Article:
Offered to plant a large tree (a Malus) at DS' school last week. The ground was not only very hard with the cold, but also impenetrable beyond about 4in of topsoil. I managed to get a hole dug with the mattock, and get the tree in - but it's not had a very cosy start to life in its new home. I reckon that, as it is about 3m tall, it should be mature enough to cope:  and at least there's been no wind. Last time I looked (Tuesday) it was still vertical.

All the March editions of gardening magazines have appeared, though I have scarcely had time to look at them properly.  It is a nuisance that they (a) all come at once, and (b) come so early - I don't want to be reading tips about March jobs when it is early February (and feels like midwinter). I need to remember that light is as important as temperature in dictating when the seasons change, and even on the greyest of high pressure days there is still a lot more light now at both ends of the day. 

Forecast is for overnight snow...we'll see. There was a fair dusting on last Saturday night, but it had all gone by morning. The opposite of the children's story version: you go to bed with snow, and wake up to nothing, such a disappointment.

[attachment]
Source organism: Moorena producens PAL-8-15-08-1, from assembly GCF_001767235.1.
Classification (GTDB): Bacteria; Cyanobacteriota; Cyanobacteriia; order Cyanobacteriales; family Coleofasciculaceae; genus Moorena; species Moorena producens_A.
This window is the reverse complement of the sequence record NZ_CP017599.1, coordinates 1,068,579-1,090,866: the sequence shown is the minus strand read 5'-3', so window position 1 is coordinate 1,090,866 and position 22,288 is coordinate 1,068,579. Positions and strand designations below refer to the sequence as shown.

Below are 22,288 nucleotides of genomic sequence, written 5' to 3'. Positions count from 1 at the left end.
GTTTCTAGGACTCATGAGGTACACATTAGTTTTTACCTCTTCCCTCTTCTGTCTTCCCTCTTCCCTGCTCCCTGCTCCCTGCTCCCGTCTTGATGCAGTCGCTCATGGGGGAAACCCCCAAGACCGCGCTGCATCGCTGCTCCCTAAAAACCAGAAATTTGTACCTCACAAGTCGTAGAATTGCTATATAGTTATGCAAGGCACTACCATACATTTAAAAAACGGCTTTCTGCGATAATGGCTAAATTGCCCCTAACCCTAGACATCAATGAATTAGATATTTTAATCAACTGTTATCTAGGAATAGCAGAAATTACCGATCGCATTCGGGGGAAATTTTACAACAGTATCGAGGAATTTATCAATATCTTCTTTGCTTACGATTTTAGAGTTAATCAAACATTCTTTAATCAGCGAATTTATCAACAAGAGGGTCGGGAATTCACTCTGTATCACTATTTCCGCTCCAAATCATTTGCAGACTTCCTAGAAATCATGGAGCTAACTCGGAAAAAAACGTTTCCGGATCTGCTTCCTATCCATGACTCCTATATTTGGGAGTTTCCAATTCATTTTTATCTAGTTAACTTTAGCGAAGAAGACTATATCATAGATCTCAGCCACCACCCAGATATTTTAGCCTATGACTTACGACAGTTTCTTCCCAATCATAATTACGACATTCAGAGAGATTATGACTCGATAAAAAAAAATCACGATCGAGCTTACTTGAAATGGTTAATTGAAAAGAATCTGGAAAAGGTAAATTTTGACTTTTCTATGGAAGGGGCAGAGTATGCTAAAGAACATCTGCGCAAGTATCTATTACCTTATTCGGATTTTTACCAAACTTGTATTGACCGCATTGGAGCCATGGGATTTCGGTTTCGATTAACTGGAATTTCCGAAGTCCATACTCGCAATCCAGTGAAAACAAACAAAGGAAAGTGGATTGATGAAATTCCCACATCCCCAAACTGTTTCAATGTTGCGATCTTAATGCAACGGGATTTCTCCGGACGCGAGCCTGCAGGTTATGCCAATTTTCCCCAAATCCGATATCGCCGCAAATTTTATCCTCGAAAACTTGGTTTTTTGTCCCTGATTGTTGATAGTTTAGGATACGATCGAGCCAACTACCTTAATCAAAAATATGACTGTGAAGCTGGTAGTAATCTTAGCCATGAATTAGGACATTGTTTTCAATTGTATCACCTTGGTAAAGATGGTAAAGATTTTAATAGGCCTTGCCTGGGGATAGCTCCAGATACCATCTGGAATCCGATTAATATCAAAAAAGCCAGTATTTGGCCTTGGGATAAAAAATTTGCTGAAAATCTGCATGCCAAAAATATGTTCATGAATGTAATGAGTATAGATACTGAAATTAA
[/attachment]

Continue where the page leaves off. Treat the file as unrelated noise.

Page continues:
Wednesday, 25 January 2012

Spring springing

Forsythia, aconites, snowdrops, daffodils...all spotted in the past 24 hours. The new Helleborus niger in our shade garden have just started to flower too, and all manner of bulbs are poking through the accumulated fallen leaves.
Instead of bringing flowers, our kind lunch guests last Sunday brought a couple of dozen Acidanthera bicolor corms - what a lovely idea: so much more welcome than cut flowers, especially at this time of year. I have not  grown these Peacock Orchids before, and they will make a nice addition to the planting in what I plan to do with the main back garden flower beds. Future guests please note!

Sunday, 22 January 2012